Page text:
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Boris Sidis, Ph.D., M.D.

Boston: R. Badger, 1914




        MONOTONY and limitation of voluntary movements work in one direction葉hey tend to raise the thresholds of psycho-motor reactions, they cooperate in the induction of sleep. These conditions are usually brought about naturally in the course of the daily or nightly life activity of the individual organism, or the conditions may be produced artificially. In both cases the result is the same葉he organism falls asleep. In the life of higher animals the two cases may often combine. When the individual has fagged out his life interests in his active relations with his surroundings, when the stimuli have become monotonous to him, and his activity with its correlative motor consciousness has become limited and lowered, he makes artificial arrangements for the intensification of the conditions of monotony and limitation of voluntary activity. He seeks for a dark nook, closes his eyes to exclude as much as possible all extraneous disturbing stimulations and tries to lie down quietly and comfortably, restricts his voluntary movements, breaks his connection with the external world, and goes to sleep. The organism falls into sleep, when the thresholds rise, wakes and rises when the thresholds fall.1

      Looked at from a physiological standpoint and expressed in terms of energy, of the "cell energy," sleep may be regarded as the onset of fatigue, as the onset of exhaustion of the levels of dynamic energy in response to external stimuli. Each particular stimulus has its maximum amount of energy which can be drawn upon, under ordinary conditions of daily life. As the special stimulus approaches its limit, it works under greater and greater difficulties, draws less and less energy, and finally ceases to awaken any response,葉he threshold is raised to its maximum and the organism, as far as that special stimulus is concerned, is no longer awake,葉he organism is asleep.

      In the course of its daily activity the same takes place in regard to most of the objects, to most or to all of the stimuli that constitute the external world of the organism. The stimuli of the external world have drawn all that was permitted to them on their bank accounts, so to say, and the account for the time being is closed. Nothing more is permitted to go out. No stimulus of ordinary life is permitted to draw over and above a certain amount. There must always be ready capital for unusual situations, for emergencies. When the stimuli have drawn their due, and the organism is left with its reserve energy, liberation of energy with its accompanying waking states ceases. The organism is no longer awake to the stimuli and is asleep.

      As in the waking states the katabolic processes predominate, so in sleep the reserve processes, the anabolic, take the upper hand. The organism begins to recuperate its losses and fills up the accounts drawn upon by the stimuli of the external environment, when in active relation with them. With the increase of the income of energy the raised thresholds begin to fall until a point is reached when the stimuli once more overstep the lowered thresholds and once more gain access to the stores of life-energy,葉he organism awakes and enters into active relations with the environment.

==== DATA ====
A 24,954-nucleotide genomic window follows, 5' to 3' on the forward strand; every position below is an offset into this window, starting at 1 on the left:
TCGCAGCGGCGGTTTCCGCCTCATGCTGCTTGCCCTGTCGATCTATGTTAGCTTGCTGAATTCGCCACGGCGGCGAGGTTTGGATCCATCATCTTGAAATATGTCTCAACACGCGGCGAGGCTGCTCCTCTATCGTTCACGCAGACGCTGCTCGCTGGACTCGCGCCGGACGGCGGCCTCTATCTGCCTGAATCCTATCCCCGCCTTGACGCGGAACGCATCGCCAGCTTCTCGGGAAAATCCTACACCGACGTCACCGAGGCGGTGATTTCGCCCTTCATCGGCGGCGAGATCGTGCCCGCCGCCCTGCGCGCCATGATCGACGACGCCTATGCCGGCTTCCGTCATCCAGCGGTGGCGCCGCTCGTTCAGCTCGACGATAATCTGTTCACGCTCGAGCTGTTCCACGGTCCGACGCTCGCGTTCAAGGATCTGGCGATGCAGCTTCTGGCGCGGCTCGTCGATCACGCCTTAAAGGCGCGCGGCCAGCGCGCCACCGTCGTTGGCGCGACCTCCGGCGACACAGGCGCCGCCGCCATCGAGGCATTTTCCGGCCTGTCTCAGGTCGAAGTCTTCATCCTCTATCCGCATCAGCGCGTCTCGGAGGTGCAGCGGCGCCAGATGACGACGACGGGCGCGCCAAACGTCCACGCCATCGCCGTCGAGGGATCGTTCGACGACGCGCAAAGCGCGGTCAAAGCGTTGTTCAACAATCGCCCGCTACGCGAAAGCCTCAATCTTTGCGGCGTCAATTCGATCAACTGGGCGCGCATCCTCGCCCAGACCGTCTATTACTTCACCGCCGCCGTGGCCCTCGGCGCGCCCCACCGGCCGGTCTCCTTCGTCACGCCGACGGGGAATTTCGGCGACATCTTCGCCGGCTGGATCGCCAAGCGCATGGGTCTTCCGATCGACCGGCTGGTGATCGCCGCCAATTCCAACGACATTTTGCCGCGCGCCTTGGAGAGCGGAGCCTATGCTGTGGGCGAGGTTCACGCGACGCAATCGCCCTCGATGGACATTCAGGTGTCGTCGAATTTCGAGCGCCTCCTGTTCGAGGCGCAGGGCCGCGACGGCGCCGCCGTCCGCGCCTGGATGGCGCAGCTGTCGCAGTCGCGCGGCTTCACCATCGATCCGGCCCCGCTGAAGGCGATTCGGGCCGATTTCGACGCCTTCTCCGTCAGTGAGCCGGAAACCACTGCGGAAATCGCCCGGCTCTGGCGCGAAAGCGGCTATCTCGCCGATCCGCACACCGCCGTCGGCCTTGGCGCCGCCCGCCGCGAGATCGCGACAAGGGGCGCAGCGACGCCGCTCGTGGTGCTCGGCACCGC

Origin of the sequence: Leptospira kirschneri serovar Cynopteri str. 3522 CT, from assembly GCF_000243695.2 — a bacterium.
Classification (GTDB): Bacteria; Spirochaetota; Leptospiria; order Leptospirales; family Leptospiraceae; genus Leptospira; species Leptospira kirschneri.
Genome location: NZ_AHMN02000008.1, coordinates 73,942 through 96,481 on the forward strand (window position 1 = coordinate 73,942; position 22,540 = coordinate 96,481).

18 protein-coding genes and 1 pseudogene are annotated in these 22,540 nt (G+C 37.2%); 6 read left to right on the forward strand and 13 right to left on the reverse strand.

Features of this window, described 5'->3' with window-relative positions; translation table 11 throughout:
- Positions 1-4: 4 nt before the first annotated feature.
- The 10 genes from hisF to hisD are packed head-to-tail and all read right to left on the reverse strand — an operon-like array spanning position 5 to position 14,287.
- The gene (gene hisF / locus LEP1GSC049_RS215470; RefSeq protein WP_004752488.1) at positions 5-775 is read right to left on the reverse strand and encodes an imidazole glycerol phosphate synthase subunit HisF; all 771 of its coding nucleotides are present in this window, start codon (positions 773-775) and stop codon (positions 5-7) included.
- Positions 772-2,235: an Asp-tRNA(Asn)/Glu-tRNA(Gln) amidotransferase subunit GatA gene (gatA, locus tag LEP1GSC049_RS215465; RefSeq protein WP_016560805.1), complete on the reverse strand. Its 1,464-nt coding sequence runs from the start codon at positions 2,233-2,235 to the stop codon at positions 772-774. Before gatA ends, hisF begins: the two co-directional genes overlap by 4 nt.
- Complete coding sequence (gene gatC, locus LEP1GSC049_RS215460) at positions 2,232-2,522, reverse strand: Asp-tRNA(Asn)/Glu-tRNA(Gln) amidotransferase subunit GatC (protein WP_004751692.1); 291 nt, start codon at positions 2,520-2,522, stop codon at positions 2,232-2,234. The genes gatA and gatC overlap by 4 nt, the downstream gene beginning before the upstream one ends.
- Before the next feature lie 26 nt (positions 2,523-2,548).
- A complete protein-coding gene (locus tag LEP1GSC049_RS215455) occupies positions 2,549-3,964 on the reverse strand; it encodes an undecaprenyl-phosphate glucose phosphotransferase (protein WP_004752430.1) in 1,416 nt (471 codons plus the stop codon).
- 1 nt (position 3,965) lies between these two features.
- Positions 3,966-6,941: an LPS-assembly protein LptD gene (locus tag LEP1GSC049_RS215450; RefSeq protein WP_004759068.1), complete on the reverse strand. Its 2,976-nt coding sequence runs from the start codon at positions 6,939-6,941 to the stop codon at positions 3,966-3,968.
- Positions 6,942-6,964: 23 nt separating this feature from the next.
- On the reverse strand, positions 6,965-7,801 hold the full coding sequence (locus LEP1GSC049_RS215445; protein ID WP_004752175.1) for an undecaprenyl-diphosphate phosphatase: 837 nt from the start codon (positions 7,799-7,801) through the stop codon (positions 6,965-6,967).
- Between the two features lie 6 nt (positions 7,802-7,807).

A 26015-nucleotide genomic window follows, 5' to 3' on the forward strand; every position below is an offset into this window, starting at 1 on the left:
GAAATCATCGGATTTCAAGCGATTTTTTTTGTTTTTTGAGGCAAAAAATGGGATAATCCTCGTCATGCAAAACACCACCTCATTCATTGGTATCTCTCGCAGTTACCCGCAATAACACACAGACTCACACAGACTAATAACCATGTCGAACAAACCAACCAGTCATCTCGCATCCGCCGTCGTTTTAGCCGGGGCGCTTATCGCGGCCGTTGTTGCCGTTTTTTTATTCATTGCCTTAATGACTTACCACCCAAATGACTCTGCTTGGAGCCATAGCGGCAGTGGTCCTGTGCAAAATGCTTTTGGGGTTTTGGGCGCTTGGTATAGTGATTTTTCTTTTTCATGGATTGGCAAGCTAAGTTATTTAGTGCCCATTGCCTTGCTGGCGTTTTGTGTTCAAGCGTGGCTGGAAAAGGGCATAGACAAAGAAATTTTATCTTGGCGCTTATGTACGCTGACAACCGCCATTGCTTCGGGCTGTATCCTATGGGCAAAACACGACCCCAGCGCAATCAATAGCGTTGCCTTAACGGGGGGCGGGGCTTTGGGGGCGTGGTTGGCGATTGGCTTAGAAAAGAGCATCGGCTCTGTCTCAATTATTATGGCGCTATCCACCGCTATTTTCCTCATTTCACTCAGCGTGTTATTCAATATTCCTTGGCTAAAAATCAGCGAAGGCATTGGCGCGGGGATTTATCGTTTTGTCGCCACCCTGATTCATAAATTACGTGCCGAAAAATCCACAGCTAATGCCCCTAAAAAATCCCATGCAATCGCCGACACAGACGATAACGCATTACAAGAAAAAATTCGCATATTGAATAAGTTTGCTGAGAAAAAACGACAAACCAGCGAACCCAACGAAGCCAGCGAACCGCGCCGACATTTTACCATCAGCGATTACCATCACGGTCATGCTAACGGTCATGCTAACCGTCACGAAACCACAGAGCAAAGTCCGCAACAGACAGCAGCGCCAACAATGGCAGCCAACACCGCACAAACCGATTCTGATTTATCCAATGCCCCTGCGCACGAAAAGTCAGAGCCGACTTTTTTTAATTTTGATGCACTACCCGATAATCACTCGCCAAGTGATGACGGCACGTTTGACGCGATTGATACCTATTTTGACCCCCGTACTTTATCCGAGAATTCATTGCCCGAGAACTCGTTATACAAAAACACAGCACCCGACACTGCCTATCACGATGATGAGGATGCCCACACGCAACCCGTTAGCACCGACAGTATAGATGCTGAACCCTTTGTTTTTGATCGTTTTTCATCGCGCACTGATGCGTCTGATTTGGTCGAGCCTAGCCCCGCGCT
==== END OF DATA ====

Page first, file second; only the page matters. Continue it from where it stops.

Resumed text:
Regarded then from various standpoints, sleep is a rise of moments thresholds under conditions of monotony and limitation of voluntary movements. In this respect sleep strongly contrasts with hypnosis. In hypnosis the individual is especially accessible to any kind of suggestions coming from the external world, the psychomotor reactions are greatly lightened and are released by the suggestions or external stimuli with great facility, far greater than in the waking state. This great facility is often expressed by the statement that in hypnosis the inhibitions are removed.

      What specially characterizes hypnosis is the fact of fall of thresholds, present in individuals, with a predisposition to states of dissociation; in sleep on the contrary we have found from our study, the general characteristic is the rise of psychomotor thresholds.

      In passing from the waking state into the subwaking hypnoidal state the individual may either pass into hypnosis with its dissociated states and lowered psychomotor thresholds, or may go into sleep with raised psychomotor thresholds. The process of redistribution o f thresholds in the hypnoidal states brings about a fall of thresholds, due to predisposition to and further cultivation of dissociations, the result is hypnosis; when the redistribution in the twilight states brings about a rise of thresholds, the result is sleep.

      The sleep states of higher animals are developed out of undifferentiated, intermediary, subwaking, hypnoidal-like states found in the resting states of the lower representatives of animal life. The hypnoidal state is the primitive rest state out of which sleep arises. Briefly put, the hypnoidal state is the germ of sleep.



1. By threshold is meant the just perceptible stimulus requisite to set a system into activity.


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